Transplantation and communication
- Nadrzędna kategoria: ROOT
- Kategoria: Choroby rzadkie
- Opublikowano: niedziela, 04.03.2018, 21:18
- Odsłony: 1459
Problems faced by transplant patients
The fifth annual journalists’ workshop on organ donation and transplantation was held in Brussels in November 2014. The event was organised by the European Commission and specifically the Directorate-General for Health and Food Safety. The workshop participants had an opportunity to acquaint themselves with the latest developments in transplantation in different Member States of the European Union and in selected non- EU countries.
Poland lags behind
The number of organ transplant recipients per million population is a measure that helps better illustrate the complexity of the transplantation problem in Europe. These figures were the following: 92.8 in Norway, 88.8 in Spain, 82.3 in Croatia, 61.8 in the Czech Republic, 57.3 in Turkey, 44.3 in Belarus, 42.1 in Poland, 5.4 in Bulgaria and 3.4 in Ukraine. This is illustrated by the graph.
It can be seen that the high number of organ transplants is not always correlated with the country’s GDP, location or geopolitical settings. Both the lecturers and the participants probed the question of what factors influenced the number of transplants performed in a given country: EU directives, the way health services are organised, the media or perhaps something else?
Background and prospects
Helene Le Borgne discussed the European Commission’s actions in the field of transplantation. Doctor Axel Rahmel familiarised the journalists with the issues concerning the coordination of organ donation and transplantation. Juliette van der Laan talked about the operations of Eurotransplant and the issue of cross-border organ donation.
Katharine Wright, UK, gave a lecture on ethical issues, which pose a particularly complex challenge in the field of transplantology. Professor Jacques Pirenne, Leuven University Clinic, addressed new opportunities and innovations in organ transplantation. Stefaan Van der Spiegel, European Commission, talked about the costs and advantages of organ transplantation.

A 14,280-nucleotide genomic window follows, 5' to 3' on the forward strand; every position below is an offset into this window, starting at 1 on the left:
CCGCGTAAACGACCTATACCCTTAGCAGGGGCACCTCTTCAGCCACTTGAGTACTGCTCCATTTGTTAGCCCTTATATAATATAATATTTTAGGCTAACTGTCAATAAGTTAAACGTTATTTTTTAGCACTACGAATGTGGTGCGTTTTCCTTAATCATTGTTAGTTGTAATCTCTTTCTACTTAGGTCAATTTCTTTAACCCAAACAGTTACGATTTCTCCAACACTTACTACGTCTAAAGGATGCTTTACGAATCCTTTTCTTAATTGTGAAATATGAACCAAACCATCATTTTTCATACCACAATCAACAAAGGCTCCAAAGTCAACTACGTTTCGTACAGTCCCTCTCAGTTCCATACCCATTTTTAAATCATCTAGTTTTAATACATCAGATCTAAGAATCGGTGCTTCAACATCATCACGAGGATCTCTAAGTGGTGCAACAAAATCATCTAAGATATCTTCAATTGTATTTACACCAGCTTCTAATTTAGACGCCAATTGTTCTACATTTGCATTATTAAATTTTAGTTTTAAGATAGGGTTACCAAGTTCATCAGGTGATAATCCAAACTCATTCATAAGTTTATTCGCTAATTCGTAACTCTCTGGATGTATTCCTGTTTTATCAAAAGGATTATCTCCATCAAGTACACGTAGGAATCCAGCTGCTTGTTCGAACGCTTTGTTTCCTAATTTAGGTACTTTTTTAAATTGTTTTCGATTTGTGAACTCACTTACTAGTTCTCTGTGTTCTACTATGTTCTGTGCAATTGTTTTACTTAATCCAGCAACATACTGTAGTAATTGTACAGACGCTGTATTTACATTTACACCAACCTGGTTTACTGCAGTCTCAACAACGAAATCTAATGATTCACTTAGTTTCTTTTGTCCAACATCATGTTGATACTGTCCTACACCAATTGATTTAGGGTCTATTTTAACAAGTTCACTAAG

All presentations are available at:
Discussions after presentations and informal conversations led to a conclusion that organ transplantation faced similar problems in many countries. A common pattern was established: blown up by the media, scandals associated with organ transplants inevitably led to a decrease in donations. This was true not only in Poland but also in the United Kingdom, Germany and Italy. The trust of patients, donors, their families and the society at large can easily be undermined with a single incompetent presentation (particularly if it is aired on television). And it takes years to rebuild it and thereby achieve an increase in donations.
Doctor Rafael Matesanz presented a multiannual campaign launched in Spain to increase the number of transplantations. Thanks to this campaign, Spain became a leader both in Europe and worldwide in number of transplanted organs.
The myth of a risk-taking motorcyclist as an excellent organ donor was another misconception widespread in Europe. Most of the victims of road accidents cannot be donors because of the multiple organ damage they suffer.
84% of donors do not die from traumatic causes and the most frequent cause of death is intracranial haemorrhage. However, there has been a significant drop in the number of such donors due to the decreasing mortality rates among cerebral stroke patients.
The participants were particularly moved by the testimonies of persons whose life had changed as a result of transplantation and those who had changed other people’s lives because of their decision to donate organs.
Regina Hennelly, an Irish journalist, talked about her difficult journey from an incidental diagnosis of renal insufficiency through a tiring dialysis treatment to kidney transplantation and her new life afterwards.
[Sofia, from Portugal], shared her joy of being able to donate a kidney to her brother and talked about the process of organ removal from a living donor.
Lia van Kempen, a Belgian mother whose young daughter had died after falling from the stairs, talked about her decision to donate her child’s organs.